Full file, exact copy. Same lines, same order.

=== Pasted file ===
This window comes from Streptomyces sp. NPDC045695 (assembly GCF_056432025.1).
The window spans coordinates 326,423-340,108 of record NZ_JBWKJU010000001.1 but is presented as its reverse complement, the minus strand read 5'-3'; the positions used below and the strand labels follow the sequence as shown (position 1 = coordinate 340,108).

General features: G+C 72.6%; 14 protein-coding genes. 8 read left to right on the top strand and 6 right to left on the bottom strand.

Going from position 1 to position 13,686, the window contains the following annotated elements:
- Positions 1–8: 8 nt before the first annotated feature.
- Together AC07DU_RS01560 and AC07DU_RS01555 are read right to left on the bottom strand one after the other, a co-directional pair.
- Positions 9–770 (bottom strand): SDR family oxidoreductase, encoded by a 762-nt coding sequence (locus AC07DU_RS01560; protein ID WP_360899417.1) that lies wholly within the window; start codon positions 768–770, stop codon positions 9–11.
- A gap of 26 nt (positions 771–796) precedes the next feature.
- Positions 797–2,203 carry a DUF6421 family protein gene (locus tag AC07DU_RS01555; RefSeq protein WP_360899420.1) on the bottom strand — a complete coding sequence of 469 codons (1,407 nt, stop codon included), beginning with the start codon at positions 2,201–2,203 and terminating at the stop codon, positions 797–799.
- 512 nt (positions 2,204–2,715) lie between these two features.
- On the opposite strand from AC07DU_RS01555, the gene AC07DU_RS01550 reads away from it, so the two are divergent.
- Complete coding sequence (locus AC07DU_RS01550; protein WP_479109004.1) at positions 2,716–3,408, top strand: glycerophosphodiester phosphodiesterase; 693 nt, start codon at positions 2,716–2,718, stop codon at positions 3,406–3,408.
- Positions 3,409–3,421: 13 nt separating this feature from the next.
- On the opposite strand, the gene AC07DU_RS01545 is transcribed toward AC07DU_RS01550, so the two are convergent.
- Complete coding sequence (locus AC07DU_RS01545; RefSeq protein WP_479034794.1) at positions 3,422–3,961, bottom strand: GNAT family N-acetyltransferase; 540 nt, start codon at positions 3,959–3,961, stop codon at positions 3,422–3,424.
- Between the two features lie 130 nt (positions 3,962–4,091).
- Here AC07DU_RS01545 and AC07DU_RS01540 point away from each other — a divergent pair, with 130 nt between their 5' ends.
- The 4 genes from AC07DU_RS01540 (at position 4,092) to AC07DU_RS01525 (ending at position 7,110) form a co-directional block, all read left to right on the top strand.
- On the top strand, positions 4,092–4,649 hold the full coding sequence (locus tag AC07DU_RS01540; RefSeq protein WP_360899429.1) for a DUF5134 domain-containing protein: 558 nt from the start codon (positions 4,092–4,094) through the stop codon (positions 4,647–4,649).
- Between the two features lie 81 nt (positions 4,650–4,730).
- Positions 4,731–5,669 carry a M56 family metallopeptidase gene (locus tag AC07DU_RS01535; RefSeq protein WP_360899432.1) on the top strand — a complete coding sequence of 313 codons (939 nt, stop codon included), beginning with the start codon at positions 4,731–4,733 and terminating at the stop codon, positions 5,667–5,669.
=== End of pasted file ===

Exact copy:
This window comes from Streptomyces sp. NPDC045695 (assembly GCF_056432025.1).
The window spans coordinates 326,423-340,108 of record NZ_JBWKJU010000001.1 but is presented as its reverse complement, the minus strand read 5'-3'; the positions used below and the strand labels follow the sequence as shown (position 1 = coordinate 340,108).

General features: G+C 72.6%; 14 protein-coding genes. 8 read left to right on the top strand and 6 right to left on the bottom strand.

Going from position 1 to position 13,686, the window contains the following annotated elements:
- Positions 1–8: 8 nt before the first annotated feature.
- Together AC07DU_RS01560 and AC07DU_RS01555 are read right to left on the bottom strand one after the other, a co-directional pair.
- Positions 9–770 (bottom strand): SDR family oxidoreductase, encoded by a 762-nt coding sequence (locus AC07DU_RS01560; protein ID WP_360899417.1) that lies wholly within the window; start codon positions 768–770, stop codon positions 9–11.
- A gap of 26 nt (positions 771–796) precedes the next feature.
- Positions 797–2,203 carry a DUF6421 family protein gene (locus tag AC07DU_RS01555; RefSeq protein WP_360899420.1) on the bottom strand — a complete coding sequence of 469 codons (1,407 nt, stop codon included), beginning with the start codon at positions 2,201–2,203 and terminating at the stop codon, positions 797–799.
- 512 nt (positions 2,204–2,715) lie between these two features.
- On the opposite strand from AC07DU_RS01555, the gene AC07DU_RS01550 reads away from it, so the two are divergent.
- Complete coding sequence (locus AC07DU_RS01550; protein WP_479109004.1) at positions 2,716–3,408, top strand: glycerophosphodiester phosphodiesterase; 693 nt, start codon at positions 2,716–2,718, stop codon at positions 3,406–3,408.
- Positions 3,409–3,421: 13 nt separating this feature from the next.
- On the opposite strand, the gene AC07DU_RS01545 is transcribed toward AC07DU_RS01550, so the two are convergent.
- Complete coding sequence (locus AC07DU_RS01545; RefSeq protein WP_479034794.1) at positions 3,422–3,961, bottom strand: GNAT family N-acetyltransferase; 540 nt, start codon at positions 3,959–3,961, stop codon at positions 3,422–3,424.
- Between the two features lie 130 nt (positions 3,962–4,091).
- Here AC07DU_RS01545 and AC07DU_RS01540 point away from each other — a divergent pair, with 130 nt between their 5' ends.
- The 4 genes from AC07DU_RS01540 (at position 4,092) to AC07DU_RS01525 (ending at position 7,110) form a co-directional block, all read left to right on the top strand.
- On the top strand, positions 4,092–4,649 hold the full coding sequence (locus tag AC07DU_RS01540; RefSeq protein WP_360899429.1) for a DUF5134 domain-containing protein: 558 nt from the start codon (positions 4,092–4,094) through the stop codon (positions 4,647–4,649).
- Between the two features lie 81 nt (positions 4,650–4,730).
- Positions 4,731–5,669 carry a M56 family metallopeptidase gene (locus tag AC07DU_RS01535; RefSeq protein WP_360899432.1) on the top strand — a complete coding sequence of 313 codons (939 nt, stop codon included), beginning with the start codon at positions 4,731–4,733 and terminating at the stop codon, positions 5,667–5,669.